I’ll be more specific. One of Oskar’s problems is that the 9/11 attacks don’t make any sense to him. There’s no reason his father should be dead and no reason that planes should fly into buildings. This ought to make him terrified of strangers, yet he has no problem talking with anybody about whatever flies into his head. He’s rude, aggressive and off-putting, which conflicts with the entire plot point of his father giving him these quests to force him to talk to people. Remember, Oskar is supposed to have an issue with talking to strangers, and at no point does this appear. In fact, the first person he encounters on his quest to discover the meaning of the key is named Abby Black (a terribly mis- and underused Viola Davis). In this encounter with a woman he has never met, Oskar barges into her house, asks her a series of extremely personal questions, takes a photograph off a stack of boxes, snaps a picture of her, and kisses her. This is a kid with a problem talking to strangers?
Beyond this, his quirks are annoying beyond all bounds of reason. He wears a gas mask when forced into the subway. He carries a tambourine (more evidence of his Asperger’s/autism) that he shakes constantly. I get that Thomas Horn’s performance is a good one, but the character is so annoying that it’s hard to care.
Oskar’s abrasive personality is hardly the biggest flaw in Extremely Loud & Incredibly Close. The biggest issue I have with this film is the same issue that most people have with it. It’s so obviously a film created specifically to garner positive praise around award time. It’s so blatantly manipulative that it fails to manipulate. Watching, the audience knows what emotional beats are going to happen. We figure out who the Renter is long before we’re told, and when we “find out,” it’s anti-climactic. But we’re still supposed to have that emotional reaction to it. We’re supposed to have that same reaction when we discover exactly what this whole quest has been about. And it all fails because we can see exactly how the knobs and dials are being turned.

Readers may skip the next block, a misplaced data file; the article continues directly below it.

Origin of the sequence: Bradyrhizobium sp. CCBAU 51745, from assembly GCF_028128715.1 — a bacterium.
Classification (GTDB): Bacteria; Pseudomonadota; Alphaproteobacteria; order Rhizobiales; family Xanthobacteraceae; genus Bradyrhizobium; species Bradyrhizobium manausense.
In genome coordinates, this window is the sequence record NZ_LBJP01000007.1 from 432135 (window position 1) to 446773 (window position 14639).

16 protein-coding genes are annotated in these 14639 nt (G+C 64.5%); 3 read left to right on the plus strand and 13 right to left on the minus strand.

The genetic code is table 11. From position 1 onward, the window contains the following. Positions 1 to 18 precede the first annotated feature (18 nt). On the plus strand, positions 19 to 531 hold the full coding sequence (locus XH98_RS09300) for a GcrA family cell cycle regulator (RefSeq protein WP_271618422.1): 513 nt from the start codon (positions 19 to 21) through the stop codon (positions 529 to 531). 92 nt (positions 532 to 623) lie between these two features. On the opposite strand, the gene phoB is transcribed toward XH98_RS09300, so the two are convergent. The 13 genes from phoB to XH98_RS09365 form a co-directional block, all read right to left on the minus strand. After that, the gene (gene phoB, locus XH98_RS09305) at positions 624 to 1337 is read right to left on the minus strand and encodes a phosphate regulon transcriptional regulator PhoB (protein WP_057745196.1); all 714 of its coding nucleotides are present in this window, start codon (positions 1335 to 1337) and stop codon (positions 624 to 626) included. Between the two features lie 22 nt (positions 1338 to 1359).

Because of this, Extremely Loud & Incredibly Close feels like little more than a blatant ploy to force us to like a film because of its subject matter. My goodness, if we don’t like this story of a kid dealing with 9/11 we must be heartless and anti-American. As a result, it ends up being a step different from the ASPCA ads with Sarah McLachlan and not a full step, either. There’s potential for real stories in tragedy, and with any real tragedy, there’s no need to so blatantly shove things in the face of the audience. The makers of this film should have known that. Even the normally wonderful Max von Sydow (who was inexplicably nominated for Best Supporting Actor for this) can’t change that fact.
Why to watch Extremely Loud and Incredibly Close: A very different 9/11 story.
Why not to watch: None of these characters are worth five minutes of your time.